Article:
Especially When We Are Scared

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2016-12-12 – In May 1970, I participated in the scariest protest march of my life. President Nixon had recently expanded the Vietnam War into Cambodia. Only days before, four kids were killed at Kent State University protesting the war. I was in Chicago where, only two years before, police and demonstrators clashed violently at the Democratic National Convention. We marched from Hyde Park to the Loop (maybe eight miles) and ended up in Grant Park where we listened to speakers while government helicopters flew low to photograph the scene. Cops were in riot gear. We carried rags to use in case of tear gas. It was a scary time.

We’re in another scary time.

It’s hard to say whether this time will be as bad as then—or worse. Monumental changes occurred in the 60s. The civil rights movement broke Jim Crow in the South. Sex, drugs, and rock and roll changed our culture. More than 50,000 American boys—sons of the working class and immigrants and grandsons of slaves—were killed in a place that, in spite of being on the evening news every day, no one knew or cared about. It was bad. And yet it was a great time.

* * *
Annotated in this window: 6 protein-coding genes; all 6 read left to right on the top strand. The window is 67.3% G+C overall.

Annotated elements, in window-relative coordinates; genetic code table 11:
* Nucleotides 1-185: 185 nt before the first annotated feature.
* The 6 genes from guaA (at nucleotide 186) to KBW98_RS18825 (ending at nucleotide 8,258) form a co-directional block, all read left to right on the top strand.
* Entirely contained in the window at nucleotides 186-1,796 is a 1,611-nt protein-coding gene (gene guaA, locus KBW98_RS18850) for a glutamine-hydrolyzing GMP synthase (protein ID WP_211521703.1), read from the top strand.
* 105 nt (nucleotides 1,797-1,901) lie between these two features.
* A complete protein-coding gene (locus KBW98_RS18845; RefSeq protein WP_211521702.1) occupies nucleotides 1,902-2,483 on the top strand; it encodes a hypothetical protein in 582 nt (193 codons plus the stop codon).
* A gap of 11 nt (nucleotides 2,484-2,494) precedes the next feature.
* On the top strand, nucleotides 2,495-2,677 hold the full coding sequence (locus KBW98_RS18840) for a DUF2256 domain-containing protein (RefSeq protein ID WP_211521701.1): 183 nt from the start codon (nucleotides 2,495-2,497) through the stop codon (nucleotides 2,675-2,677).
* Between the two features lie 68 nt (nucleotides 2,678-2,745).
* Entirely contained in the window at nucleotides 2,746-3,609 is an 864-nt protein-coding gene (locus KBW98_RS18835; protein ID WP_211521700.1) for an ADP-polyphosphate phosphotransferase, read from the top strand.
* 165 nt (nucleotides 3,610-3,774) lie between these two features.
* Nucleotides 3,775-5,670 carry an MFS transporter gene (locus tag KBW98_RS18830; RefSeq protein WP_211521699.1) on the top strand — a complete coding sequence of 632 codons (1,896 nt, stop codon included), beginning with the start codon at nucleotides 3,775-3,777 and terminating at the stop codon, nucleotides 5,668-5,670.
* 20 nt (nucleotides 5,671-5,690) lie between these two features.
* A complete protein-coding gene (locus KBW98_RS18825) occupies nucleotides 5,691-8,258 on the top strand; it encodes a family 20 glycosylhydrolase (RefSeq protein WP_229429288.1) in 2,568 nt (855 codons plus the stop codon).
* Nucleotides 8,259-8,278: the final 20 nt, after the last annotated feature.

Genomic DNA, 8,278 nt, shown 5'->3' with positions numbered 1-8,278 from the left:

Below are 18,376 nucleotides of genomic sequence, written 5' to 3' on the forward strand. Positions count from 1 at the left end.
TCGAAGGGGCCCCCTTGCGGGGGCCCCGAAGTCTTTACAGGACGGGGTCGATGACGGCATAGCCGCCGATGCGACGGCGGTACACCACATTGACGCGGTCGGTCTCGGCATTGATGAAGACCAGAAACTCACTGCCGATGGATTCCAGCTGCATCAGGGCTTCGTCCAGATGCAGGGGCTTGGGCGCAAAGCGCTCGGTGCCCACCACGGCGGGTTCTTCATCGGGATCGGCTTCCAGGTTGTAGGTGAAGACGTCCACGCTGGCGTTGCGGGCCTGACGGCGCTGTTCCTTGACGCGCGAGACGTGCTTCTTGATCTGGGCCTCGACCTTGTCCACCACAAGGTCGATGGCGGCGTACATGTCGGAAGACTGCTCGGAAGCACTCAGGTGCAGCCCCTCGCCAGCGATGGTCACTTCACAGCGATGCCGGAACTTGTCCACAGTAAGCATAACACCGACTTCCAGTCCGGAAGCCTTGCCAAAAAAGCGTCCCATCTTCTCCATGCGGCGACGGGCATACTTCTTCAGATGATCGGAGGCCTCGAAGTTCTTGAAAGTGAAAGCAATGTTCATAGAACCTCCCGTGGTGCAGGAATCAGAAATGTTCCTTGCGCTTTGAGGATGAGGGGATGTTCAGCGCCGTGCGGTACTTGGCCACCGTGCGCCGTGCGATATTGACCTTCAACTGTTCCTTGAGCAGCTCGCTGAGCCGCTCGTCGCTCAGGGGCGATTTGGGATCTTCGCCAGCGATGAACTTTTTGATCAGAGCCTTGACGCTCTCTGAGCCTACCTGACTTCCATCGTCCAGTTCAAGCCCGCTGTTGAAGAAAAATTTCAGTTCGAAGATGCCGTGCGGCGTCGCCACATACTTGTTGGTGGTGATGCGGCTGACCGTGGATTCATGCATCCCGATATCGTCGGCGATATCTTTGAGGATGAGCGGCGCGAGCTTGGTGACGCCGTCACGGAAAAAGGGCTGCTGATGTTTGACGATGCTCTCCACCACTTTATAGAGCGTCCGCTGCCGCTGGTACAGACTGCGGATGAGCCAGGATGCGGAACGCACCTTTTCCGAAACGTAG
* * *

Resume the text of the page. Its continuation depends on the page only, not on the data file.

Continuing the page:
That’s the paradox.

The other day I saw the following statement on Facebook: “Republicans have stripped the country of its last shred of morality.” Have they?

Have cynical Republican politics stripped away your morality? I doubt it. It hasn’t stripped mine away. We’re in a time of conflict, but if you are still holding on to your “last shred of morality,” we could someday look back on this time as a great time. If we hold on to what we know to be right. If we stand together. Even when we are scared.

Especially when we are scared.

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